Surf's Up! (Beware)
Finally, something to look forward to as the world warms due to greenhouse gases: bigger waves along the United States’ east coast. It probably won’t be enough to make surf shops on Maui or in Santa Barbara worry about new competition for boarders, but the increased wave heights promise to give eastern surfers something more challenging than they’re used to.
Although the rise in sea level due to global warming gets all the attention, the effect of warming on wave heights promises, or threatens, to be just as dramatic.Analyzing data from one ocean buoy in the Gulf of Mexico about 200 miles south of Louisiana and three along the central eastern shore from off South Carolina to off New Jersey—operated by the National Data Buoy Center—going back to the 1970s, scientists have found that wave heights during the summer have risen steadily over the last three decades.
Big waves were both higher and more common starting in the mid-1990s than they were earlier, Paul Komar of Oregon State University and Jonathan Allan of the Oregon Department of Geology and Mineral Industries report in the Journal of Coastal Research. The largest ones now measure about 30 feet, compared to about 21 feet in decades past.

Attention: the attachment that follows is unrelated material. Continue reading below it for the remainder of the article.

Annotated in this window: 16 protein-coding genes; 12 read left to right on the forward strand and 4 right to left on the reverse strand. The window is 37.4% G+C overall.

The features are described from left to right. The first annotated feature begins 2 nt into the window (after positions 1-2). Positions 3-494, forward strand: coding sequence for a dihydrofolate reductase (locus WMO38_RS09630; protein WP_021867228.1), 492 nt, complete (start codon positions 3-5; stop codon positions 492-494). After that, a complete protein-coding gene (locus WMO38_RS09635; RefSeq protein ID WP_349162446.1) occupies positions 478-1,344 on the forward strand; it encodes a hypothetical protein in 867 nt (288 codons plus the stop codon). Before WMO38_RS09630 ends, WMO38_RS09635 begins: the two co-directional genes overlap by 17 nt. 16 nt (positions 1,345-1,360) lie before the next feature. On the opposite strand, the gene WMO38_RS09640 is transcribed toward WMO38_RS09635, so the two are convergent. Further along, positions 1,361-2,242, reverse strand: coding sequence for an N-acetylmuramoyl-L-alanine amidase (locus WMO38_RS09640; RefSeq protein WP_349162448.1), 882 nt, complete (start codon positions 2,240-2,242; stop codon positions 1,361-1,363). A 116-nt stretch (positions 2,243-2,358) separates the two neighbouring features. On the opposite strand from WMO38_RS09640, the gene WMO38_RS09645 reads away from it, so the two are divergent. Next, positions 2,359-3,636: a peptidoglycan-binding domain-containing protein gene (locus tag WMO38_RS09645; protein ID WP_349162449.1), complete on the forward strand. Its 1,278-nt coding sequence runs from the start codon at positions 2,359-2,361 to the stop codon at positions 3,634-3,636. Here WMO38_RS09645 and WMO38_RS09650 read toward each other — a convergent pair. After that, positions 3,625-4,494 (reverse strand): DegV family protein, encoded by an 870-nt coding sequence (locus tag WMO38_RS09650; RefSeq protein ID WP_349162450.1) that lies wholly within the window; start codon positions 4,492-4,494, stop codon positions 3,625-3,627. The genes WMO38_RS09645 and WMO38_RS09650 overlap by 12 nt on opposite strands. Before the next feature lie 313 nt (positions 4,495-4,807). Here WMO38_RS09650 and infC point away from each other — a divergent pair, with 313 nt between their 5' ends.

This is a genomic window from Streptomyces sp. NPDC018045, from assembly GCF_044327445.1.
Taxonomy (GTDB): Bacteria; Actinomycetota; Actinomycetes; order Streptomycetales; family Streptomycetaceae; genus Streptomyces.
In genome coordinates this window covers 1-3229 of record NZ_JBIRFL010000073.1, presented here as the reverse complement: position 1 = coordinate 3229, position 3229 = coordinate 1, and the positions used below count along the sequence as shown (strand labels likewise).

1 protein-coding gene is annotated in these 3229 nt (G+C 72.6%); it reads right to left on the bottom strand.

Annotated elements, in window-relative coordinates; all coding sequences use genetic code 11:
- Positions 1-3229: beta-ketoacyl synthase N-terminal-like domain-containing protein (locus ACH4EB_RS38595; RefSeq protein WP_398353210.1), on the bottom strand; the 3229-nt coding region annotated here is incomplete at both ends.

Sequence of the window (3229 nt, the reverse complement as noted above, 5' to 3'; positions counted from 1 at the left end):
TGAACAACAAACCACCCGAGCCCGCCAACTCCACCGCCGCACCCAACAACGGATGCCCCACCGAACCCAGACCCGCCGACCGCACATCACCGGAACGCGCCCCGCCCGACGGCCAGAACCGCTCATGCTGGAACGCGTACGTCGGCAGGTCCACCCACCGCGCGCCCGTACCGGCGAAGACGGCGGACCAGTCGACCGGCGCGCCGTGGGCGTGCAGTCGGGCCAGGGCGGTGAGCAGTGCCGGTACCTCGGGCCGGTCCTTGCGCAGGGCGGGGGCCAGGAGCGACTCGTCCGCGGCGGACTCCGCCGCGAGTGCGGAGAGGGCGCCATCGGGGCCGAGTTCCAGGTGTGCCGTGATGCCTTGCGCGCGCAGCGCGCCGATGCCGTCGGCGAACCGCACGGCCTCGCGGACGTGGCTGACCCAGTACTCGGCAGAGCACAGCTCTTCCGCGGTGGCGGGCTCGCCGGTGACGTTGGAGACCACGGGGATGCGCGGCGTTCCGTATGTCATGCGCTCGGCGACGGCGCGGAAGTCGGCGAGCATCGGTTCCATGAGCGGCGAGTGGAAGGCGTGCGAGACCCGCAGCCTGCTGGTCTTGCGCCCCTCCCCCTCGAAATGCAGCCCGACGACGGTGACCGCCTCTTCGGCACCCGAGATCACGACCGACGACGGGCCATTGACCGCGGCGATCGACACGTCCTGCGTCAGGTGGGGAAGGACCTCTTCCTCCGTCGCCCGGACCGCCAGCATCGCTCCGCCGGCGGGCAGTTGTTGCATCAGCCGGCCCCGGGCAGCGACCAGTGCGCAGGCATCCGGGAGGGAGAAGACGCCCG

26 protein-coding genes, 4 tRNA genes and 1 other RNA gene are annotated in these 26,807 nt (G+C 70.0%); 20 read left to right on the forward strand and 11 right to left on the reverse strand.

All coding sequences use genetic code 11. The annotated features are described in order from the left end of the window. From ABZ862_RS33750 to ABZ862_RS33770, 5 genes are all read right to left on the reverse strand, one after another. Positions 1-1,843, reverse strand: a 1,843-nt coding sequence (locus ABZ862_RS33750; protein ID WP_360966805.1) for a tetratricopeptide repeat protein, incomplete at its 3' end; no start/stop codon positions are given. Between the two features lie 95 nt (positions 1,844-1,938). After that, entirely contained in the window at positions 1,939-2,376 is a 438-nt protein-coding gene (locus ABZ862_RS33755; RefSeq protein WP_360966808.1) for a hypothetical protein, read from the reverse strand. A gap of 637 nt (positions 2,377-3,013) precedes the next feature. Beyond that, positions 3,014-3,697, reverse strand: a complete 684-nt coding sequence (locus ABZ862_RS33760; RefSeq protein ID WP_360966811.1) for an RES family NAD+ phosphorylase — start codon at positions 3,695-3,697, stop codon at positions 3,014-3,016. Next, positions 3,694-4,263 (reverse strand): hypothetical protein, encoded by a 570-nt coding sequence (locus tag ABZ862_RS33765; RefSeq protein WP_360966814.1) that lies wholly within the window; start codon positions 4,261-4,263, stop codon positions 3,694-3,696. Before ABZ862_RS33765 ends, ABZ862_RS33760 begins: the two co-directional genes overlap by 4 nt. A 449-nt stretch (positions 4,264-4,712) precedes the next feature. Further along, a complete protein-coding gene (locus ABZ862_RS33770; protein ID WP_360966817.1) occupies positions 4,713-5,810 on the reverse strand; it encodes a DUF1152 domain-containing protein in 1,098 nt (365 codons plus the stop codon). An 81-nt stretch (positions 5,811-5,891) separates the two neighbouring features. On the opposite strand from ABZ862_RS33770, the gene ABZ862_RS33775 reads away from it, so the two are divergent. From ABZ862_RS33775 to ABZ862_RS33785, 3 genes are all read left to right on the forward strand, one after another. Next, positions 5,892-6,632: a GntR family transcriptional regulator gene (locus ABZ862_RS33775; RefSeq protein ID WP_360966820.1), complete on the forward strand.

The reason: the greater intensity of tropical storms that charge up the Atlantic coast. A warmer atmosphere packing more moisture and forming cyclonic storms above warmer seas adds up to stronger hurricanes (see p. 239 and 304 of the most recent report of Working Group 1 of the Intergovernmental Panel on Climate Change). Stronger hurricanes, even those that do not make landfall, stir up the seas enough to generate greater waves. Surf’s up!
More ominously, of course, bigger waves mean more beach erosion, storm surges and similar destruction. So while boarders may rejoice in the new surf conditions along the eastern seaboard, people on dry land will likely see it very differently.